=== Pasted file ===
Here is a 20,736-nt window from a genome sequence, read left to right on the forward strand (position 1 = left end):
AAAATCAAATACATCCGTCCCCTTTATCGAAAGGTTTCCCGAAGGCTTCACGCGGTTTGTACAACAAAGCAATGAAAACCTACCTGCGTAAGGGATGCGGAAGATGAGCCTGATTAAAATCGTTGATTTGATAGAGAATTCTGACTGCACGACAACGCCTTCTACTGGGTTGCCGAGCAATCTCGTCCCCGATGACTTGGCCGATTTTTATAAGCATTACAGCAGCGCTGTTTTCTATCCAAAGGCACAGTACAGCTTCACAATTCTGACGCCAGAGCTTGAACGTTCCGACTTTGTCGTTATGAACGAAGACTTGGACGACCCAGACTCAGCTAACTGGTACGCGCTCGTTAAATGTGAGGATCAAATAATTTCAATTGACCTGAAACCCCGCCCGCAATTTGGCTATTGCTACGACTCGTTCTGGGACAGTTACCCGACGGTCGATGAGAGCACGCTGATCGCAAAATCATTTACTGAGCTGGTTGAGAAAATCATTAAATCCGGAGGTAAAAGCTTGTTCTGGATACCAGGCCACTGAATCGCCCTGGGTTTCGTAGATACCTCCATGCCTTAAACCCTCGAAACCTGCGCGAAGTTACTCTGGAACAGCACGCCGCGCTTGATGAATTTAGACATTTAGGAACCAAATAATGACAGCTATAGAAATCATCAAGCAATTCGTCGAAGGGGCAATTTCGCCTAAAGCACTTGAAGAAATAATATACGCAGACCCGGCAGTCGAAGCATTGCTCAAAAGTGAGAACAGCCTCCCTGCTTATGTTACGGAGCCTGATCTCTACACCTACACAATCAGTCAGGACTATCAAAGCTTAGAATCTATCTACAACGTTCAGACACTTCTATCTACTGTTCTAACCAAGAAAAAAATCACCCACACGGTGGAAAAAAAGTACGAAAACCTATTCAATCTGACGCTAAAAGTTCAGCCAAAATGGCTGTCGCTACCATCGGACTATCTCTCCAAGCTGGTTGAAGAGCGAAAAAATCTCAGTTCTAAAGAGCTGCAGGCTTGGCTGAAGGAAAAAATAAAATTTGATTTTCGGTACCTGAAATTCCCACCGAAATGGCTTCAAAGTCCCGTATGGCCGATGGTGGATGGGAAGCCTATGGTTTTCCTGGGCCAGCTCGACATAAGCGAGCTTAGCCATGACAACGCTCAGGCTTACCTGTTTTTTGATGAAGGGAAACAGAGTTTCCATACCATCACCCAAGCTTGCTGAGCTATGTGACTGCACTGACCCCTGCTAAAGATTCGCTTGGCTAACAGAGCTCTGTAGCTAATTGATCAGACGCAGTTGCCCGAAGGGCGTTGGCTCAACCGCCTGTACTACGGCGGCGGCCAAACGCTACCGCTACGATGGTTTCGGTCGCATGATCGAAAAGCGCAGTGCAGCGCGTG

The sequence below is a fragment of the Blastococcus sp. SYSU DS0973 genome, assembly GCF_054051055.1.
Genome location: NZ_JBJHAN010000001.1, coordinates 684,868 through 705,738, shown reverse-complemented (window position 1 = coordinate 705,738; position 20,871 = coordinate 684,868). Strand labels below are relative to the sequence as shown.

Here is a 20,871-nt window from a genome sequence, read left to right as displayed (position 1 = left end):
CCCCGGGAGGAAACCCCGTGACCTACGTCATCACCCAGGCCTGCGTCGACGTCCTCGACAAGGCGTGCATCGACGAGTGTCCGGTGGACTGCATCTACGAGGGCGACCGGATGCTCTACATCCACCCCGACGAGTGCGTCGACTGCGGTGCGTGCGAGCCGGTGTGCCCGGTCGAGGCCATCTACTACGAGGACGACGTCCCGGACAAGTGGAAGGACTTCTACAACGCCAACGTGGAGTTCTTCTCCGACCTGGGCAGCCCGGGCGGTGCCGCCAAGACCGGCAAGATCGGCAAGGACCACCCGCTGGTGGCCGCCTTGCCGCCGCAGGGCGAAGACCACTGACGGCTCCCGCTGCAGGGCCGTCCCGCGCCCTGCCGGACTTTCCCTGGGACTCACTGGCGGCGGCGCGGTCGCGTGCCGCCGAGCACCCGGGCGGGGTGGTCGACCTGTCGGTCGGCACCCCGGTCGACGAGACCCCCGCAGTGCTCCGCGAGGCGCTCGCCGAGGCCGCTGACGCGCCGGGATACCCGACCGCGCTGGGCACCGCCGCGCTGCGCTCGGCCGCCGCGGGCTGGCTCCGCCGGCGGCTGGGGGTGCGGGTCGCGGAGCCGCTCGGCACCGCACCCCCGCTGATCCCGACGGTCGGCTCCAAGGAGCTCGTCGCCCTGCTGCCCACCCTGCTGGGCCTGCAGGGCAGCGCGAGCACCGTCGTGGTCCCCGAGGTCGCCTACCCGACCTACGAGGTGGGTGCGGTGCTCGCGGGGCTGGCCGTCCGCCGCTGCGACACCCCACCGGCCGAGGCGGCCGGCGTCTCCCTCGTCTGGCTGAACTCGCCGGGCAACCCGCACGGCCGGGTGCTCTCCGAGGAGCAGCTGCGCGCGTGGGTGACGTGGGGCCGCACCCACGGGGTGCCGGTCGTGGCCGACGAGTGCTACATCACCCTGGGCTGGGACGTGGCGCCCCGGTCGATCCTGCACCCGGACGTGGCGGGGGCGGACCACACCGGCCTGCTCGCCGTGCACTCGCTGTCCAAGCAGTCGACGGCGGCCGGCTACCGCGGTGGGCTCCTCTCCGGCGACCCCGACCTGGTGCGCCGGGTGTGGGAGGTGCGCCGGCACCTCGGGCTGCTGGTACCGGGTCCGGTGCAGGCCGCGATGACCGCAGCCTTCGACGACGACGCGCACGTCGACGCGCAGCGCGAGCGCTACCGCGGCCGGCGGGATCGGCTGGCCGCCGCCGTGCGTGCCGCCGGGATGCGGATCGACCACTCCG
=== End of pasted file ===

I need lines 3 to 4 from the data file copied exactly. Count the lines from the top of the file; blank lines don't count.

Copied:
The sequence below is a fragment of the Blastococcus sp. SYSU DS0973 genome, assembly GCF_054051055.1.
Genome location: NZ_JBJHAN010000001.1, coordinates 684,868 through 705,738, shown reverse-complemented (window position 1 = coordinate 705,738; position 20,871 = coordinate 684,868). Strand labels below are relative to the sequence as shown.